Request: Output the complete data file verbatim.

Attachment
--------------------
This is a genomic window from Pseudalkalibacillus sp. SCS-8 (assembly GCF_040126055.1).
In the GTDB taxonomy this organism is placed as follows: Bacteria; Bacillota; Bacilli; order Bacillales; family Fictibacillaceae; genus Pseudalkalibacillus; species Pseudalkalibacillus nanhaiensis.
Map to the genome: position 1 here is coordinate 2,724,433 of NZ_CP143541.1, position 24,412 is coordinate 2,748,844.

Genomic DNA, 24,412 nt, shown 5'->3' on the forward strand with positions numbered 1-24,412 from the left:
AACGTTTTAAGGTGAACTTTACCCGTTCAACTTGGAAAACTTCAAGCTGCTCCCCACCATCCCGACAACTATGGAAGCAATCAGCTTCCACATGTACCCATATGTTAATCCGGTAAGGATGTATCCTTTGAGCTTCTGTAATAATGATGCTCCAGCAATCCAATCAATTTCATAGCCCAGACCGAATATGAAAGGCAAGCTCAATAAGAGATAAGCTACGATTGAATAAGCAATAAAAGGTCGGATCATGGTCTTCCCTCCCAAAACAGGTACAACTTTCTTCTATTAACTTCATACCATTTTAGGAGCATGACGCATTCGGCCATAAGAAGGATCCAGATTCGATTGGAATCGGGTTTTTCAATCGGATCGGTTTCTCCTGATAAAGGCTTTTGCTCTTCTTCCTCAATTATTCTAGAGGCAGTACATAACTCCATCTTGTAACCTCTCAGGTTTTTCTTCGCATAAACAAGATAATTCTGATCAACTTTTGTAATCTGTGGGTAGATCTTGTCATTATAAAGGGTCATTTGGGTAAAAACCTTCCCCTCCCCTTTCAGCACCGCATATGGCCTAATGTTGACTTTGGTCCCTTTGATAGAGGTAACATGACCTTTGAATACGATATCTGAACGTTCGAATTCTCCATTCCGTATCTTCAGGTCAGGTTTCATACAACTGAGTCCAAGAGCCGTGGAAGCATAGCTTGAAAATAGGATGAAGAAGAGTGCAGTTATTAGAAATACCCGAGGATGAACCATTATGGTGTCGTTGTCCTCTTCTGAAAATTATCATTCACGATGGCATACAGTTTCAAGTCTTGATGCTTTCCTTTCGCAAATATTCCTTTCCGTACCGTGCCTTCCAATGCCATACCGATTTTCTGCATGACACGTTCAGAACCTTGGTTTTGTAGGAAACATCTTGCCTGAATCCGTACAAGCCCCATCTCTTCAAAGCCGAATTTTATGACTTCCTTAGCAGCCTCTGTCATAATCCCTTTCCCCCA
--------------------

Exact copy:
This is a genomic window from Pseudalkalibacillus sp. SCS-8 (assembly GCF_040126055.1).
In the GTDB taxonomy this organism is placed as follows: Bacteria; Bacillota; Bacilli; order Bacillales; family Fictibacillaceae; genus Pseudalkalibacillus; species Pseudalkalibacillus nanhaiensis.
Map to the genome: position 1 here is coordinate 2,724,433 of NZ_CP143541.1, position 24,412 is coordinate 2,748,844.

Genomic DNA, 24,412 nt, shown 5'->3' on the forward strand with positions numbered 1-24,412 from the left:
AACGTTTTAAGGTGAACTTTACCCGTTCAACTTGGAAAACTTCAAGCTGCTCCCCACCATCCCGACAACTATGGAAGCAATCAGCTTCCACATGTACCCATATGTTAATCCGGTAAGGATGTATCCTTTGAGCTTCTGTAATAATGATGCTCCAGCAATCCAATCAATTTCATAGCCCAGACCGAATATGAAAGGCAAGCTCAATAAGAGATAAGCTACGATTGAATAAGCAATAAAAGGTCGGATCATGGTCTTCCCTCCCAAAACAGGTACAACTTTCTTCTATTAACTTCATACCATTTTAGGAGCATGACGCATTCGGCCATAAGAAGGATCCAGATTCGATTGGAATCGGGTTTTTCAATCGGATCGGTTTCTCCTGATAAAGGCTTTTGCTCTTCTTCCTCAATTATTCTAGAGGCAGTACATAACTCCATCTTGTAACCTCTCAGGTTTTTCTTCGCATAAACAAGATAATTCTGATCAACTTTTGTAATCTGTGGGTAGATCTTGTCATTATAAAGGGTCATTTGGGTAAAAACCTTCCCCTCCCCTTTCAGCACCGCATATGGCCTAATGTTGACTTTGGTCCCTTTGATAGAGGTAACATGACCTTTGAATACGATATCTGAACGTTCGAATTCTCCATTCCGTATCTTCAGGTCAGGTTTCATACAACTGAGTCCAAGAGCCGTGGAAGCATAGCTTGAAAATAGGATGAAGAAGAGTGCAGTTATTAGAAATACCCGAGGATGAACCATTATGGTGTCGTTGTCCTCTTCTGAAAATTATCATTCACGATGGCATACAGTTTCAAGTCTTGATGCTTTCCTTTCGCAAATATTCCTTTCCGTACCGTGCCTTCCAATGCCATACCGATTTTCTGCATGACACGTTCAGAACCTTGGTTTTGTAGGAAACATCTTGCCTGAATCCGTACAAGCCCCATCTCTTCAAAGCCGAATTTTATGACTTCCTTAGCAGCCTCTGTCATAATCCCTTTCCCCCA